Indeed, Greene contends that now more than ever, there's a need to keep science in the forefront. From stem cells to space travel, from global climate change to urban agriculture and the personalization of health care, "it's just an endless list of things that we need to address or deal with or make use of that all have science at their core," he said.
Scientists agree that's why it's crucial to get the next generation of scientists interested in the possibilities of their field.
"The Mr. Wizard kind of approach to science, it's not bad," Greene said. "But I do have a real concern about it. There are many people who think that the only way you can bring science to kids is to blow things up, to bring balloons and confetti and bulbous letters and lots of exclamation points.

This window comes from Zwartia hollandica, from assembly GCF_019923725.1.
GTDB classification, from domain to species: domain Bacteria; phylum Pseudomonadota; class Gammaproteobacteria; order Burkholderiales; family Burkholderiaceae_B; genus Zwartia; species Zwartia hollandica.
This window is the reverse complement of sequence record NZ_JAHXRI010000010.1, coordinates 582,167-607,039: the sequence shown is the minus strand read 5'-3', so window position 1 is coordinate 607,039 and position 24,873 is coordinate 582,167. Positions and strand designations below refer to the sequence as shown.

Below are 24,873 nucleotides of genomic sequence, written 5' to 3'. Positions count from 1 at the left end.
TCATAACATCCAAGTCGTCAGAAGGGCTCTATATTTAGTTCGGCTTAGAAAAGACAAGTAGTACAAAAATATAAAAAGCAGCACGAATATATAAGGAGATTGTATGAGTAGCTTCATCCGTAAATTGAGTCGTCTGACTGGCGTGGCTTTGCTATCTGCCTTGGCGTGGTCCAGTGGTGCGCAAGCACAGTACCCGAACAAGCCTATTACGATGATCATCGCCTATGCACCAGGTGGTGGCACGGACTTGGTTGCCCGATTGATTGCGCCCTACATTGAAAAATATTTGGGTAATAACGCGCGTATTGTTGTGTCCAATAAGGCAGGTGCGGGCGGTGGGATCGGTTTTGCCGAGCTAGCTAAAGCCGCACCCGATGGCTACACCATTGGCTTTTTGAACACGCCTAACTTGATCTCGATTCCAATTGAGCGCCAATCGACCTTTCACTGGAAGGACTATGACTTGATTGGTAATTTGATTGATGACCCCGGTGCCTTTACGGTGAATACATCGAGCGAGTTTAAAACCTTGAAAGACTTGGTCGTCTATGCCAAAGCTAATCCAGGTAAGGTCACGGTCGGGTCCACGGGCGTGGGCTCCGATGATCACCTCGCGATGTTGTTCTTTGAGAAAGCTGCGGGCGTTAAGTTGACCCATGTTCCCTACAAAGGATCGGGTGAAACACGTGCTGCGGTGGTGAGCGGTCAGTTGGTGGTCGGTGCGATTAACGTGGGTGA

"I think it's a big mistake when one underestimates what kids can take on board," he added.
"It's our duty to do this," Kaku agreed. "You know, Einstein spent a lot of time talking to school children."
Learn more at www.worldsciencefestival.com.